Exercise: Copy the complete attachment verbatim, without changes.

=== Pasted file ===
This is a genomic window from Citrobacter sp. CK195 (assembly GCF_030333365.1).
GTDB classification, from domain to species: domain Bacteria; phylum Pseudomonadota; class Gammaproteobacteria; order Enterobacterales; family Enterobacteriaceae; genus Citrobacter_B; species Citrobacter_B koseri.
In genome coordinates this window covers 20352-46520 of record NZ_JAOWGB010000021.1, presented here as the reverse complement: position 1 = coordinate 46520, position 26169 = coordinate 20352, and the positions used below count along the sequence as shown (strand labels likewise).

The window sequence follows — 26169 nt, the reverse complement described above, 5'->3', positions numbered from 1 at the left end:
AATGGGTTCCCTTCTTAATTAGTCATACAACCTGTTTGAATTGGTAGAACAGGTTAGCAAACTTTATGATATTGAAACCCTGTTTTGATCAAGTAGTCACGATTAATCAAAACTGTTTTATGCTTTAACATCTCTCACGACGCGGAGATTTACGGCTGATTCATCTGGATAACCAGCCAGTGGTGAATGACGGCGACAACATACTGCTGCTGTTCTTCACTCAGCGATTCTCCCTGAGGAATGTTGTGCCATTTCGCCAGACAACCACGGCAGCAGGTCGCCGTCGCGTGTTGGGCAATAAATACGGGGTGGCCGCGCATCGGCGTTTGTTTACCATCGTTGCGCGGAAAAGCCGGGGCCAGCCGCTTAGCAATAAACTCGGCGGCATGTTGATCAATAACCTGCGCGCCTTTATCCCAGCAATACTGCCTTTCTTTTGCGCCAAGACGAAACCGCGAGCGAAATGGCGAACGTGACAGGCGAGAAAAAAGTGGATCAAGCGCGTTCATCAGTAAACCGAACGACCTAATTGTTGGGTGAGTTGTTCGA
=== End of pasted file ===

This is a genomic window from Citrobacter sp. CK195 (assembly GCF_030333365.1).
GTDB classification, from domain to species: domain Bacteria; phylum Pseudomonadota; class Gammaproteobacteria; order Enterobacterales; family Enterobacteriaceae; genus Citrobacter_B; species Citrobacter_B koseri.
In genome coordinates this window covers 20352-46520 of record NZ_JAOWGB010000021.1, presented here as the reverse complement: position 1 = coordinate 46520, position 26169 = coordinate 20352, and the positions used below count along the sequence as shown (strand labels likewise).

The window sequence follows — 26169 nt, the reverse complement described above, 5'->3', positions numbered from 1 at the left end:
AATGGGTTCCCTTCTTAATTAGTCATACAACCTGTTTGAATTGGTAGAACAGGTTAGCAAACTTTATGATATTGAAACCCTGTTTTGATCAAGTAGTCACGATTAATCAAAACTGTTTTATGCTTTAACATCTCTCACGACGCGGAGATTTACGGCTGATTCATCTGGATAACCAGCCAGTGGTGAATGACGGCGACAACATACTGCTGCTGTTCTTCACTCAGCGATTCTCCCTGAGGAATGTTGTGCCATTTCGCCAGACAACCACGGCAGCAGGTCGCCGTCGCGTGTTGGGCAATAAATACGGGGTGGCCGCGCATCGGCGTTTGTTTACCATCGTTGCGCGGAAAAGCCGGGGCCAGCCGCTTAGCAATAAACTCGGCGGCATGTTGATCAATAACCTGCGCGCCTTTATCCCAGCAATACTGCCTTTCTTTTGCGCCAAGACGAAACCGCGAGCGAAATGGCGAACGTGACAGGCGAGAAAAAAGTGGATCAAGCGCGTTCATCAGTAAACCGAACGACCTAATTGTTGGGTGAGTTGTTCGA